The most recent positive economic growth figures for the second quarter of the year came on the back of an improved export sector.
That trend looks like continuing, according to HSBC’s bi-annual Global Connections Trade Forecast.
The forecast predicts that solid and sustainable GDP growth over the medium term will be backed by merchandise exports growing by about six percent a year between 2016 and 2030.
HSBC says that in the shorter term, total merchandise imports and exports are set to grow from next year, with exports of goods to Europe set to increase by around two percent as the euro zone economy stabilizes.
The bank says there are also “promising” signs this year in trade with the U.S. and U.K., both of which are expected to post reasonable growth rates from this year on.
Tuesday’s report says that chemicals and pharmaceuticals will remain the key export sectors for Ireland, accounting for around 60 percent of total merchandise exports.
It also says there will be strong opportunities for Ireland in emerging countries, with China set to become the fourth largest Irish export market by 2030 as it overtakes both France and Japan.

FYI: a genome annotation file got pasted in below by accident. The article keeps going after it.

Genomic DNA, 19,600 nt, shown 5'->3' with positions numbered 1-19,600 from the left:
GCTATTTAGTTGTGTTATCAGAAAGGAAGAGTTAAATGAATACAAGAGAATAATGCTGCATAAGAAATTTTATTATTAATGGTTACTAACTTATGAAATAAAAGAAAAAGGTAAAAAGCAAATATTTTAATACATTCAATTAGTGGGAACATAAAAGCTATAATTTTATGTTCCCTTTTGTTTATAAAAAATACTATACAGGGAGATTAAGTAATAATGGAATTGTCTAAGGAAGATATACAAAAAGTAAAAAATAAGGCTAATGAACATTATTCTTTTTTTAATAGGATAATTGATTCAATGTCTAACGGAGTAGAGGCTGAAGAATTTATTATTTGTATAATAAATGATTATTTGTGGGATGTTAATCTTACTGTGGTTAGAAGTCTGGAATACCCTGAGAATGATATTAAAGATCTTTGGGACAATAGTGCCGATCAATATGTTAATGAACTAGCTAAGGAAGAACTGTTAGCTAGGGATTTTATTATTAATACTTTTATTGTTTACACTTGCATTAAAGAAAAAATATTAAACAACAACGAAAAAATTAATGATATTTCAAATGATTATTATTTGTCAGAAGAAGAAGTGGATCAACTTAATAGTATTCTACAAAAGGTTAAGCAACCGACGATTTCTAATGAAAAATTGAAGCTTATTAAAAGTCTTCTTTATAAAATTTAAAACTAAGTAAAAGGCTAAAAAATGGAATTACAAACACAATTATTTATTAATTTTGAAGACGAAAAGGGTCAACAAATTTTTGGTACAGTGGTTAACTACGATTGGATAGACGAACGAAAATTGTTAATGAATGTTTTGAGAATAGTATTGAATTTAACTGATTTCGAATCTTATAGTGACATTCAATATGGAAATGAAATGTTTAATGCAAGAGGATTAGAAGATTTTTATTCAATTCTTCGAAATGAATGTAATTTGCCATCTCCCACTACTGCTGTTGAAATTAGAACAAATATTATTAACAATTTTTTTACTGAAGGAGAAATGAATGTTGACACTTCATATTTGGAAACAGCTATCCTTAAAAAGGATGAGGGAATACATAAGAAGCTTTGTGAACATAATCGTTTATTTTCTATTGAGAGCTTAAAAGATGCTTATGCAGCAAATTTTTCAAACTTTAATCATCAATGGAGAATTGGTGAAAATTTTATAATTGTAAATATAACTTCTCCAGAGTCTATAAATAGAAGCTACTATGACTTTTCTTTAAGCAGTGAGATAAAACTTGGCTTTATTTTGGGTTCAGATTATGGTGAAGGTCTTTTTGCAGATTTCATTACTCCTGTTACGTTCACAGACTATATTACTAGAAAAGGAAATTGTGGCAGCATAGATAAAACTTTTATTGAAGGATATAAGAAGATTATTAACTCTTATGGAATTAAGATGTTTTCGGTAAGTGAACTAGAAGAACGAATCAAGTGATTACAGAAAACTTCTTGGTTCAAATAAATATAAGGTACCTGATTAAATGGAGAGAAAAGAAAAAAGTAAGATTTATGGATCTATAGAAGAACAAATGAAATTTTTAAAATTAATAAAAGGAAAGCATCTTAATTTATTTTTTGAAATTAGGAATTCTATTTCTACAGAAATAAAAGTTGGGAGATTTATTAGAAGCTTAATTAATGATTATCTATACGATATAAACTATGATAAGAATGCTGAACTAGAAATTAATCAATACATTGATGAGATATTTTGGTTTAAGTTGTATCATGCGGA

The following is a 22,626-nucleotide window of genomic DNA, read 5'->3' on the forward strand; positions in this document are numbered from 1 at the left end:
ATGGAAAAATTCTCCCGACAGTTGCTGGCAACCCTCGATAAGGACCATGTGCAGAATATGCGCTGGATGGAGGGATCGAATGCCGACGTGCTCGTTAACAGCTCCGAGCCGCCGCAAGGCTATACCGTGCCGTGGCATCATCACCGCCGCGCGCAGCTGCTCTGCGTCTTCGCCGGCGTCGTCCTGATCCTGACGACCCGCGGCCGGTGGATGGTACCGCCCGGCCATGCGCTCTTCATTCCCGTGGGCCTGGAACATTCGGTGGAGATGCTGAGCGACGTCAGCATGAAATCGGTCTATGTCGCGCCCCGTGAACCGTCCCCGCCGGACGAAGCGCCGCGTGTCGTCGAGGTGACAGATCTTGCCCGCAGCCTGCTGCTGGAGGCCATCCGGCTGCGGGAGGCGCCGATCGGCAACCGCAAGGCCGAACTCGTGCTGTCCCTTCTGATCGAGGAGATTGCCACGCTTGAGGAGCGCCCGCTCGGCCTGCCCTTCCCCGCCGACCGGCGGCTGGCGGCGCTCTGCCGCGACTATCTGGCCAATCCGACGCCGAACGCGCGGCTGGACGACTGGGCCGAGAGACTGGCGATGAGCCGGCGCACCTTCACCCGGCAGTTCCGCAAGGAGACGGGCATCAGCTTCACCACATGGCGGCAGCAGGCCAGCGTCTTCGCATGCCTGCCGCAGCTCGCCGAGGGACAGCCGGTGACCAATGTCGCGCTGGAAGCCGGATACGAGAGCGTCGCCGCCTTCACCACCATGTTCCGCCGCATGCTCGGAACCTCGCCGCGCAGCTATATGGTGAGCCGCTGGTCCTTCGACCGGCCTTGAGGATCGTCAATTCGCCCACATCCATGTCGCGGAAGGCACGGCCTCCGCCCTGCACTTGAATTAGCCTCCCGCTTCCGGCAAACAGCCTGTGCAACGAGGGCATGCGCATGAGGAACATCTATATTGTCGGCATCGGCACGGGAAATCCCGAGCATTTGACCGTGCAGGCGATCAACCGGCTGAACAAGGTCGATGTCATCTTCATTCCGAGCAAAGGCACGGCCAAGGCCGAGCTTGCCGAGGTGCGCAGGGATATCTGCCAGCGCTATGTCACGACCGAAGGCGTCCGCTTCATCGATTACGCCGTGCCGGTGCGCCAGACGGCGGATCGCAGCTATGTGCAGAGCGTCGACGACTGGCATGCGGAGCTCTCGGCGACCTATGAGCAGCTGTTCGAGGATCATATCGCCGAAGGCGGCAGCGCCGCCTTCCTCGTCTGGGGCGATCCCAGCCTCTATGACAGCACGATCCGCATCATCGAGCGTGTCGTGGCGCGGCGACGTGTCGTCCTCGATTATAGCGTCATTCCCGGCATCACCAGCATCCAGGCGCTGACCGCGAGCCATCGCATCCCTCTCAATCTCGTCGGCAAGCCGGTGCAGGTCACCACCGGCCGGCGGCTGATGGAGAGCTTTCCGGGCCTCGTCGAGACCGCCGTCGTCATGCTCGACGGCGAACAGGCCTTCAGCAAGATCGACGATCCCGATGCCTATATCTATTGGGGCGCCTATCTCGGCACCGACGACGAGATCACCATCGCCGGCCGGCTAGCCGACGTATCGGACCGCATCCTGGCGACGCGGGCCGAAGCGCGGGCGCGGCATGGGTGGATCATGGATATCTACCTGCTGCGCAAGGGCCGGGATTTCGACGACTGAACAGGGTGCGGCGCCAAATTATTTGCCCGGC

‘’Ireland’s most dynamic trading partners between 2013 and 2015 in terms of growth rates are forecast to be Argentina and Mexico in Latin America and Indonesia and Vietnam in Asia,” the report says.
Longer term, Vietnam, China, India and Malaysia will be the fastest growing export markets from 2016 to 2030.
“The large share of goods exports destined for Europe means that Ireland’s prospects still hinge to a large extent on an economic recovery in that region however,” it adds.
Commenting on the report, Alan Duffy, managing director and Ireland head, HSBC Corporate Banking Ireland, says that although trade prospects will continue to be dependent on exports of chemicals and pharmaceutical products to Western countries, other sectors such as industrial machinery and agribusiness, and other countries, such as China and other Asian emerging economies, will grow strongly.
Where does the term “the luck of the Irish” come from?